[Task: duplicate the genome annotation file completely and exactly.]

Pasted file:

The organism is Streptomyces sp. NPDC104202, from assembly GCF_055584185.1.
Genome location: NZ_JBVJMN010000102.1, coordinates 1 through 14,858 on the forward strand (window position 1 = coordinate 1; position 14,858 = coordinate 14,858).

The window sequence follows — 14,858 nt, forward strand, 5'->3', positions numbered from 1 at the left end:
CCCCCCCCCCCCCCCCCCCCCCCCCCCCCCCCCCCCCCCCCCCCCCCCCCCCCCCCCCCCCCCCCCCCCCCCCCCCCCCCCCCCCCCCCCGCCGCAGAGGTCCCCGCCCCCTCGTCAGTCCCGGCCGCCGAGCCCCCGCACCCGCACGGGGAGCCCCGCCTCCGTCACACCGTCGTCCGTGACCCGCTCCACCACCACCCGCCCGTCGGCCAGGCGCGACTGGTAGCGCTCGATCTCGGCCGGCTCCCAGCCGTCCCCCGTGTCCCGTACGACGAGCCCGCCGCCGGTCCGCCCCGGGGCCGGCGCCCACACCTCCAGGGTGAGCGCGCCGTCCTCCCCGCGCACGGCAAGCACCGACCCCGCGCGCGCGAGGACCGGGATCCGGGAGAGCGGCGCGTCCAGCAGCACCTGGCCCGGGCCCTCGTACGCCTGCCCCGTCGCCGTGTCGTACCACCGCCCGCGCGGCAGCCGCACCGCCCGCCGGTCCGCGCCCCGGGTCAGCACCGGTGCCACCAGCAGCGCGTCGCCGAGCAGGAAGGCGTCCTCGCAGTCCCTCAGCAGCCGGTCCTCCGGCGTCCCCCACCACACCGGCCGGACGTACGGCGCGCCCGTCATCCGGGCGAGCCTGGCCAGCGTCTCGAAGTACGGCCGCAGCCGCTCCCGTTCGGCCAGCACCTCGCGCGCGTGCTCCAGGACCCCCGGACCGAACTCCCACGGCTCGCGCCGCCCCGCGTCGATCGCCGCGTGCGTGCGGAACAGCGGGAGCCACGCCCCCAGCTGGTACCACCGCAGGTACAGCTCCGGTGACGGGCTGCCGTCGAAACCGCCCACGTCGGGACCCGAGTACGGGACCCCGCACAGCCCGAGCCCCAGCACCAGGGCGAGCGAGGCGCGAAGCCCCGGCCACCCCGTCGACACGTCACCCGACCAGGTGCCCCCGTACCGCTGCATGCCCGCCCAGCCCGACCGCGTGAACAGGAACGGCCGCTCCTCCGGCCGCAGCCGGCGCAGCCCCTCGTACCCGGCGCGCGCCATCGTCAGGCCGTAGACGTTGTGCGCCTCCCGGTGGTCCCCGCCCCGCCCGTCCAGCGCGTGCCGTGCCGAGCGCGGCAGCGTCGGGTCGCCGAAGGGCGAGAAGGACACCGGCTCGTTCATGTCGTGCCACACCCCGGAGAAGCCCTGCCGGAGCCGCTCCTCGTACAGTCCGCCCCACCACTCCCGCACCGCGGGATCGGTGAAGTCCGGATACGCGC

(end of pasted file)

The organism is Streptomyces sp. NPDC104202, from assembly GCF_055584185.1.
Genome location: NZ_JBVJMN010000102.1, coordinates 1 through 14,858 on the forward strand (window position 1 = coordinate 1; position 14,858 = coordinate 14,858).

The window sequence follows — 14,858 nt, forward strand, 5'->3', positions numbered from 1 at the left end:
CCCCCCCCCCCCCCCCCCCCCCCCCCCCCCCCCCCCCCCCCCCCCCCCCCCCCCCCCCCCCCCCCCCCCCCCCCCCCCCCCCCCCCCCCCGCCGCAGAGGTCCCCGCCCCCTCGTCAGTCCCGGCCGCCGAGCCCCCGCACCCGCACGGGGAGCCCCGCCTCCGTCACACCGTCGTCCGTGACCCGCTCCACCACCACCCGCCCGTCGGCCAGGCGCGACTGGTAGCGCTCGATCTCGGCCGGCTCCCAGCCGTCCCCCGTGTCCCGTACGACGAGCCCGCCGCCGGTCCGCCCCGGGGCCGGCGCCCACACCTCCAGGGTGAGCGCGCCGTCCTCCCCGCGCACGGCAAGCACCGACCCCGCGCGCGCGAGGACCGGGATCCGGGAGAGCGGCGCGTCCAGCAGCACCTGGCCCGGGCCCTCGTACGCCTGCCCCGTCGCCGTGTCGTACCACCGCCCGCGCGGCAGCCGCACCGCCCGCCGGTCCGCGCCCCGGGTCAGCACCGGTGCCACCAGCAGCGCGTCGCCGAGCAGGAAGGCGTCCTCGCAGTCCCTCAGCAGCCGGTCCTCCGGCGTCCCCCACCACACCGGCCGGACGTACGGCGCGCCCGTCATCCGGGCGAGCCTGGCCAGCGTCTCGAAGTACGGCCGCAGCCGCTCCCGTTCGGCCAGCACCTCGCGCGCGTGCTCCAGGACCCCCGGACCGAACTCCCACGGCTCGCGCCGCCCCGCGTCGATCGCCGCGTGCGTGCGGAACAGCGGGAGCCACGCCCCCAGCTGGTACCACCGCAGGTACAGCTCCGGTGACGGGCTGCCGTCGAAACCGCCCACGTCGGGACCCGAGTACGGGACCCCGCACAGCCCGAGCCCCAGCACCAGGGCGAGCGAGGCGCGAAGCCCCGGCCACCCCGTCGACACGTCACCCGACCAGGTGCCCCCGTACCGCTGCATGCCCGCCCAGCCCGACCGCGTGAACAGGAACGGCCGCTCCTCCGGCCGCAGCCGGCGCAGCCCCTCGTACCCGGCGCGCGCCATCGTCAGGCCGTAGACGTTGTGCGCCTCCCGGTGGTCCCCGCCCCGCCCGTCCAGCGCGTGCCGTGCCGAGCGCGGCAGCGTCGGGTCGCCGAAGGGCGAGAAGGACACCGGCTCGTTCATGTCGTGCCACACCCCGGAGAAGCCCTGCCGGAGCCGCTCCTCGTACAGTCCGCCCCACCACTCCCGCACCGCGGGATCGGTGAAGTCCGGATACGCGC